GB News has introduced a paid membership scheme offering access to paywalled content and in-person events with the channel’s presenters.
The opinion-led broadcaster, which has previously distributed all of its content free of charge, began publishing some opinion and analysis articles and videos behind a paywall last week.
GB News, which launched in June 2021, made losses almost ten times greater than its revenue of £3.6m in its first year on air although the company directors said they were “satisfied with the results for the year and expect growth in the future performance of the company”. It relies largely on ads but has suffered from a “massive advertising boycott” since launch.
What does the GB News membership scheme involve?
The new membership scheme has three tiers, charged at £5, £10 or £20 monthly (or £54, £108 or £216 annually).
The lowest tier grants access to “exclusive analysis and opinion from your favourite presenters”, as well as “the Great British Daily Crossword” and “Great British weekly quiz”. The higher tiers offer access to perks including members-only events and a newsletter. The £10/£108 middle tier is advertised as the “best value” option.
One listed example of events members may access is “election debates”, which may indicate the broadcaster hopes to host a prime ministerial debate during the forthcoming general election, events with other politicians, or perhaps party leadership debates afterward. The GB News membership rules page notes however that the benefits described are things “we intend to, but are not obliged to, provide to you”.
On Wednesday the GB News X/Twitter account began regularly promoting the GB News membership scheme, which is also heavily featured on the website's front page.
The new paywall does not appear immediately on member-only articles, most of which are write-ups of exclusive videos. Instead, clicking play on those videos triggers the paywall, and it also appears if a user lingers on the associated article for a few seconds.
GB News community editor and former Brexit Party local politician Michael Heaver welcomed new members in an article published on Friday 10 November, saying: "As Community Editor I'll be reading your comments and representing your views and thoughts here on the channel." The member-only section features several interviews Heaver has conducted with other GB News staff about why they work for the channel.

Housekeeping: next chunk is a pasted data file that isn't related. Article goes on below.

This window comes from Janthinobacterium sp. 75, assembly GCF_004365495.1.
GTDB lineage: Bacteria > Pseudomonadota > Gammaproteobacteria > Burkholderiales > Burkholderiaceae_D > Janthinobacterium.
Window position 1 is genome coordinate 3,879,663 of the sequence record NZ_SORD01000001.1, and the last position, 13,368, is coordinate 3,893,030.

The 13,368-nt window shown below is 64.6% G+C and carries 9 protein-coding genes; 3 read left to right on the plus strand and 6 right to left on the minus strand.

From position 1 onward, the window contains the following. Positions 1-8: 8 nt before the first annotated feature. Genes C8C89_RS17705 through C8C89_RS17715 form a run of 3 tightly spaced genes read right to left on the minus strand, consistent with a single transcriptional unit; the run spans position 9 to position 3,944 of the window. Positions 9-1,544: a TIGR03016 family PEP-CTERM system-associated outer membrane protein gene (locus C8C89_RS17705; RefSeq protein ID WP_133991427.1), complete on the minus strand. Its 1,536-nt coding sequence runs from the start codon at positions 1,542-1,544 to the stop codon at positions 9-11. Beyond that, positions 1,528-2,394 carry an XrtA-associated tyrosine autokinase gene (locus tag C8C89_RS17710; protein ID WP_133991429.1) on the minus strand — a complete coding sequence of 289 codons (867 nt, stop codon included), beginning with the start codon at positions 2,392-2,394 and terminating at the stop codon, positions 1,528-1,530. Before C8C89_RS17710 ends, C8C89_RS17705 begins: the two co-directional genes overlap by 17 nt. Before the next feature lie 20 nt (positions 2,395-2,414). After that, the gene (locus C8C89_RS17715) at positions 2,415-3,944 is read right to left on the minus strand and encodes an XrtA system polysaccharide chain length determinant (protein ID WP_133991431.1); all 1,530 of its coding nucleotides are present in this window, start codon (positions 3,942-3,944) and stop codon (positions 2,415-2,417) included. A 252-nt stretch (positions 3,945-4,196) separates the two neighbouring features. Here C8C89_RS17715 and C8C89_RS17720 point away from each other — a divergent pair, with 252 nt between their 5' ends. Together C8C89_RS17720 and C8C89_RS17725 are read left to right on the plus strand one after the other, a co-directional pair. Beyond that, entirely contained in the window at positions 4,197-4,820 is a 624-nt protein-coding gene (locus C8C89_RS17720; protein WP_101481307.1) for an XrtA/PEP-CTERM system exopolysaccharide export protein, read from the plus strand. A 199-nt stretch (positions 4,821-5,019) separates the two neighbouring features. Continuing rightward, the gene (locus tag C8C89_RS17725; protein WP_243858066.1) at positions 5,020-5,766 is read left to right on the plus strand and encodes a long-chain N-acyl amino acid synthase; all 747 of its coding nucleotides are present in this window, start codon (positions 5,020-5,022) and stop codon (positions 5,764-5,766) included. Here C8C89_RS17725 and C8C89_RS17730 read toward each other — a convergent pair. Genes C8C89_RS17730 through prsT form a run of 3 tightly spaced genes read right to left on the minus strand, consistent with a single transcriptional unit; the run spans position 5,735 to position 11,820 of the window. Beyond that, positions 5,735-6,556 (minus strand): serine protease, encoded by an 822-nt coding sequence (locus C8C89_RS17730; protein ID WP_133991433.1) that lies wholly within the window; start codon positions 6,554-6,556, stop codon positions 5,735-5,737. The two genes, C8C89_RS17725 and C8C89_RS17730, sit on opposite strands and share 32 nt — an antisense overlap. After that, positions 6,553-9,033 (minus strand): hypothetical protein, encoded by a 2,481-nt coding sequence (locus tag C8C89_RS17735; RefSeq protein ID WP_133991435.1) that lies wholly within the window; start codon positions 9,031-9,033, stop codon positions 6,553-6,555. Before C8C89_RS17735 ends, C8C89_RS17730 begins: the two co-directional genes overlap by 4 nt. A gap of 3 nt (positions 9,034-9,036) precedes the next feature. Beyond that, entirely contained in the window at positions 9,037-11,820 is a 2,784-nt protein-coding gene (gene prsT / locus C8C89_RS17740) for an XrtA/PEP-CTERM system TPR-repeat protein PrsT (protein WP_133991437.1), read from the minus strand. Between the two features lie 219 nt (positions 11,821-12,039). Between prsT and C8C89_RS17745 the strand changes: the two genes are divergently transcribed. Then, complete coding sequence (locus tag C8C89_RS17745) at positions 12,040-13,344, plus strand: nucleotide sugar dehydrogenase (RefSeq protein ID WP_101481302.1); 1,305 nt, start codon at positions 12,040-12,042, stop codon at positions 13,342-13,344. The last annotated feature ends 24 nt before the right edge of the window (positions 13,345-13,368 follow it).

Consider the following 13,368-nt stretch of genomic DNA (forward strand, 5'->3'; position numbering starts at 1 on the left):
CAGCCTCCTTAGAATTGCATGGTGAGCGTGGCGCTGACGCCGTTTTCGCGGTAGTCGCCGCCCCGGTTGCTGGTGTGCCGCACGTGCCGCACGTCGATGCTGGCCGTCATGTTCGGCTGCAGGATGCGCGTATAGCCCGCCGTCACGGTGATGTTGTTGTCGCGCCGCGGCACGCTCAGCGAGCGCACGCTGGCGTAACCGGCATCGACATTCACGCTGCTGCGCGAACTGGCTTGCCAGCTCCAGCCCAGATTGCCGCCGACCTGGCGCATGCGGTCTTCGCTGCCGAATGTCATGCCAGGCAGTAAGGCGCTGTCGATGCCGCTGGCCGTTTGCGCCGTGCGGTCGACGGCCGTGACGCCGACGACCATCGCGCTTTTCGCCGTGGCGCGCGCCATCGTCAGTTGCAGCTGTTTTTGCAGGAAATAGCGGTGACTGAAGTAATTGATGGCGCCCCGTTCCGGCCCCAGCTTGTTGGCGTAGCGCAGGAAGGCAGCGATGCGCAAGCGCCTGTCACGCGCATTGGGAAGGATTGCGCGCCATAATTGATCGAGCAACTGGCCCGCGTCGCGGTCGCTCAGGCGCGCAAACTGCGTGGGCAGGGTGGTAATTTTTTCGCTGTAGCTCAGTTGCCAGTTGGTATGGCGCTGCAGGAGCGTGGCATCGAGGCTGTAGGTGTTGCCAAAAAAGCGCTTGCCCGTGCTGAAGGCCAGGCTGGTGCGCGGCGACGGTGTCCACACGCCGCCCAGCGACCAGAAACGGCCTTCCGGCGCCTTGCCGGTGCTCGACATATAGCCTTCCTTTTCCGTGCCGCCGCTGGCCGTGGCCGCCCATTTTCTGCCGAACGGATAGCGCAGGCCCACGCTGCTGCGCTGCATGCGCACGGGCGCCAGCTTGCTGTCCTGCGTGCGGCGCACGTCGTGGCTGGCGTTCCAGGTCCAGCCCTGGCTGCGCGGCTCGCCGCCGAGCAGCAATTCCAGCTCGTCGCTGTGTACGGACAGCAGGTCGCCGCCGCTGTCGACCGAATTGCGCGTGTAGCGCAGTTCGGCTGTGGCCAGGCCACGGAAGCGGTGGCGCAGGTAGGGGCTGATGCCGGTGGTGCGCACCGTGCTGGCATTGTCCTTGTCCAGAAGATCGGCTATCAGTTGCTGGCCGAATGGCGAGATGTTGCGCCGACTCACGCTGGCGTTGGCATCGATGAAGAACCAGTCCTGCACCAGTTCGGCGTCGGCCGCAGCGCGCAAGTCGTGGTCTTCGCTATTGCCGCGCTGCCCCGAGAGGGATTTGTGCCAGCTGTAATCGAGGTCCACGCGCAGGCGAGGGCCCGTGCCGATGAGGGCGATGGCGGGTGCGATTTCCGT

Programming and personnel shake-ups announced behind new GB News paywall
Paywalled content on GB News in the first week has run under headlines such as "Sunak should have listened to Braverman - Reform are now surging", "Humiliated Sunak must resign and call snap election NOW - Furious Richard Tice lets rip" and "GB News plugs mainstream gap: Olivia Utley on exactly why she joined Britain's news channel".
It also included a clip in which presenter Esther McVey resigned from GB News in order to join Rishi Sunak's cabinet. Her husband, fellow Conservative MP Philip Davies, appears to be remaining at the channel to continue presenting their programme.
Another member-only article announced three new shows on the channel. Patrick Christys, who previously hosted afternoons from 3pm to 6pm, takes over the 9pm slot previously occupied by Dan Wootton, who has been suspended from GB News. Political reporters Tom Harwood and Emily Carver take over Christys' slot with "Good Afternoon Britain", which will be presented out of a new Westminster studio beginning in December, and comedian Mark Dolan takes over the Friday night slot lost by Laurence Fox after he made misogynistic remarks about journalist Ava Evans.
GB News airs for free on television, Youtube and its own ad-supported streaming apps, and the channel does not appear to be diminishing its free output. Similar membership schemes are already in use by news outlets such as Tortoise and The Bristol Cable.
The Guardian also solicits reader support, but does not put any content behind a paywall. The liberal-leaning newspaper's messaging around its reader funding is somewhat similar to GB News's, however: whereas it encourages readers to "support quality journalism you can trust, free from political ties and open to all to read", GB News says that by becoming a member its audiences can "support GB News and keep free speech alive in Britain".
Games and puzzles have become a popular way for news publishers to add additional value to digital subscribers. New York Times head of games Jonathan Knight told Press Gazette earlier this year that its puzzle offering, which includes both its long-running crossword and viral hit Wordle, had helped the business to build an engaged community less prone to churn.
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